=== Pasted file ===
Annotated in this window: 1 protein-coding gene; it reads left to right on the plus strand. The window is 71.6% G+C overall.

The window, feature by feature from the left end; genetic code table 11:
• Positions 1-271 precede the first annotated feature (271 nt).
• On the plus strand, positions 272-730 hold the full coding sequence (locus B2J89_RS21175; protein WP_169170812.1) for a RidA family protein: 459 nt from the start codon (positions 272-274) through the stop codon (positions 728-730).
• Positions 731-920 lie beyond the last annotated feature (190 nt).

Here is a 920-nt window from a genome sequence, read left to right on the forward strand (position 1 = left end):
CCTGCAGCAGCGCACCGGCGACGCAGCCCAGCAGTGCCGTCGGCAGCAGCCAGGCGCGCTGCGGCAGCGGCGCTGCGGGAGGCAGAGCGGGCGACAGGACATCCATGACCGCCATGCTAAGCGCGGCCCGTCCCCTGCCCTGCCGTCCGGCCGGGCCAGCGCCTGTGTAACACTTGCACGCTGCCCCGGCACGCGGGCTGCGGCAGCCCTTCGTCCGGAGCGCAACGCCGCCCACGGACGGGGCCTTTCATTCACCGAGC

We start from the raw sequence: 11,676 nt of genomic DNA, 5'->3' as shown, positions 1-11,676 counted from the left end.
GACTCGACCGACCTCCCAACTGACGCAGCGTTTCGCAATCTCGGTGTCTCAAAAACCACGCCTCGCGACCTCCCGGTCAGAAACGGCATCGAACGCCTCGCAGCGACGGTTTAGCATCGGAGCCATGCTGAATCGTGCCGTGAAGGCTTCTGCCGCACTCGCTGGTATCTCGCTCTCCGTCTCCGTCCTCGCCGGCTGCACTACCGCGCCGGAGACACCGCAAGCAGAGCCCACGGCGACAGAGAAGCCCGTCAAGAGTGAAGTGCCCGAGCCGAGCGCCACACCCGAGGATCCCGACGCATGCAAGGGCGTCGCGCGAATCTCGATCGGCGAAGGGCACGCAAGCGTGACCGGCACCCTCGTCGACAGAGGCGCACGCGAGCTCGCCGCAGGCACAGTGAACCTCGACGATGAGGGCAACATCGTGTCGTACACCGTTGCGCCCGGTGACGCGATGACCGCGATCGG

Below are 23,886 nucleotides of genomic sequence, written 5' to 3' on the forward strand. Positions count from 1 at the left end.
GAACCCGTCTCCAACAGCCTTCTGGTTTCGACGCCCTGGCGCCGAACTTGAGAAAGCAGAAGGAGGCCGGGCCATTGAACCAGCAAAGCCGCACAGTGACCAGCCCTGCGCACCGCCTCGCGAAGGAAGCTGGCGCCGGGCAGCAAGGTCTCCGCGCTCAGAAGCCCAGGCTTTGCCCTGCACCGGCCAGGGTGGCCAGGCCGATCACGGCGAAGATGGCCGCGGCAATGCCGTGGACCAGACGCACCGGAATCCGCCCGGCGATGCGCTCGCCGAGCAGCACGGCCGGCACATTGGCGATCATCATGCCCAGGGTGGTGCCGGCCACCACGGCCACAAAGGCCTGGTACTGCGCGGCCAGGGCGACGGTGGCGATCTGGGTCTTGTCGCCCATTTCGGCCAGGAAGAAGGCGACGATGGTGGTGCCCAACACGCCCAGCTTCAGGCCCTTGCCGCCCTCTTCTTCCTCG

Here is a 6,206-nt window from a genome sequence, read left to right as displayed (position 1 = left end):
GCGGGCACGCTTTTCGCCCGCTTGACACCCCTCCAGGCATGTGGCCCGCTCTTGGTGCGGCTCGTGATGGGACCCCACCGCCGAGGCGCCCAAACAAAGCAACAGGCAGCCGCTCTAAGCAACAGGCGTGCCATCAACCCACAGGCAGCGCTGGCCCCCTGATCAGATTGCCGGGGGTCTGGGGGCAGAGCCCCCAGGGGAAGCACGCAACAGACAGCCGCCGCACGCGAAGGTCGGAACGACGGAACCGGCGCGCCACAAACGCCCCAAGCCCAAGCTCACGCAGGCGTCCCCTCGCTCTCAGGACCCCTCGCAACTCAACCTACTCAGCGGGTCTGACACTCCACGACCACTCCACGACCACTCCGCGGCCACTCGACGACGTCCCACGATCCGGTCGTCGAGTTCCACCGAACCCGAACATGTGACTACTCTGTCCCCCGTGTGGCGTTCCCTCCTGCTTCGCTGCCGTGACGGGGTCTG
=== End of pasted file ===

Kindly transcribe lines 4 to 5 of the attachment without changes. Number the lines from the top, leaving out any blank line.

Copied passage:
• On the plus strand, positions 272-730 hold the full coding sequence (locus B2J89_RS21175; protein WP_169170812.1) for a RidA family protein: 459 nt from the start codon (positions 272-274) through the stop codon (positions 728-730).
• Positions 731-920 lie beyond the last annotated feature (190 nt).